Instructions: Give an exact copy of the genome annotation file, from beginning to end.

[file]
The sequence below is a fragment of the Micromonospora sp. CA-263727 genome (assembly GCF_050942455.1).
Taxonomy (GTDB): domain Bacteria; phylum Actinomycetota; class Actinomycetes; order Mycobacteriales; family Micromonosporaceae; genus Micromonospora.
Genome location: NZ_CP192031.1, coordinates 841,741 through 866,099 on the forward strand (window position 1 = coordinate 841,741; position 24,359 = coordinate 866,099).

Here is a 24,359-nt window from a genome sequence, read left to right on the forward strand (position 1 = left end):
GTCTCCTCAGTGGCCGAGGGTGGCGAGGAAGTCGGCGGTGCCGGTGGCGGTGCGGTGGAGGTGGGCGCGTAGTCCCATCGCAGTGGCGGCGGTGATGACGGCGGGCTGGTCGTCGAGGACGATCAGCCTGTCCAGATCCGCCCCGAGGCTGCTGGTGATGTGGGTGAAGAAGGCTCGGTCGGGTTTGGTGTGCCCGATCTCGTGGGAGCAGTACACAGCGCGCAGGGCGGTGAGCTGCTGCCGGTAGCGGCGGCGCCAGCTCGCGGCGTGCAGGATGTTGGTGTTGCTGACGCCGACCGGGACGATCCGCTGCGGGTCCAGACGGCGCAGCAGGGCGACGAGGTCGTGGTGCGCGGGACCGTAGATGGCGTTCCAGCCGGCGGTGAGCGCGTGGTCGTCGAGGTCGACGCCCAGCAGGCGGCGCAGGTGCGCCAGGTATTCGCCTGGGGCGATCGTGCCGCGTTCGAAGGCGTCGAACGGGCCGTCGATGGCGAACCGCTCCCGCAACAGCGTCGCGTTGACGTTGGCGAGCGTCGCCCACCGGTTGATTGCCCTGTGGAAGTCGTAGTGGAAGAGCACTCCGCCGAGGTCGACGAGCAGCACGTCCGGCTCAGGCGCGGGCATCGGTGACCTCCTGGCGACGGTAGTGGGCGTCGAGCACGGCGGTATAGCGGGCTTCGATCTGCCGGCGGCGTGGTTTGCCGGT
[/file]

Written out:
The sequence below is a fragment of the Micromonospora sp. CA-263727 genome (assembly GCF_050942455.1).
Taxonomy (GTDB): domain Bacteria; phylum Actinomycetota; class Actinomycetes; order Mycobacteriales; family Micromonosporaceae; genus Micromonospora.
Genome location: NZ_CP192031.1, coordinates 841,741 through 866,099 on the forward strand (window position 1 = coordinate 841,741; position 24,359 = coordinate 866,099).

Here is a 24,359-nt window from a genome sequence, read left to right on the forward strand (position 1 = left end):
GTCTCCTCAGTGGCCGAGGGTGGCGAGGAAGTCGGCGGTGCCGGTGGCGGTGCGGTGGAGGTGGGCGCGTAGTCCCATCGCAGTGGCGGCGGTGATGACGGCGGGCTGGTCGTCGAGGACGATCAGCCTGTCCAGATCCGCCCCGAGGCTGCTGGTGATGTGGGTGAAGAAGGCTCGGTCGGGTTTGGTGTGCCCGATCTCGTGGGAGCAGTACACAGCGCGCAGGGCGGTGAGCTGCTGCCGGTAGCGGCGGCGCCAGCTCGCGGCGTGCAGGATGTTGGTGTTGCTGACGCCGACCGGGACGATCCGCTGCGGGTCCAGACGGCGCAGCAGGGCGACGAGGTCGTGGTGCGCGGGACCGTAGATGGCGTTCCAGCCGGCGGTGAGCGCGTGGTCGTCGAGGTCGACGCCCAGCAGGCGGCGCAGGTGCGCCAGGTATTCGCCTGGGGCGATCGTGCCGCGTTCGAAGGCGTCGAACGGGCCGTCGATGGCGAACCGCTCCCGCAACAGCGTCGCGTTGACGTTGGCGAGCGTCGCCCACCGGTTGATTGCCCTGTGGAAGTCGTAGTGGAAGAGCACTCCGCCGAGGTCGACGAGCAGCACGTCCGGCTCAGGCGCGGGCATCGGTGACCTCCTGGCGACGGTAGTGGGCGTCGAGCACGGCGGTATAGCGGGCTTCGATCTGCCGGCGGCGTGGTTTGCCGGT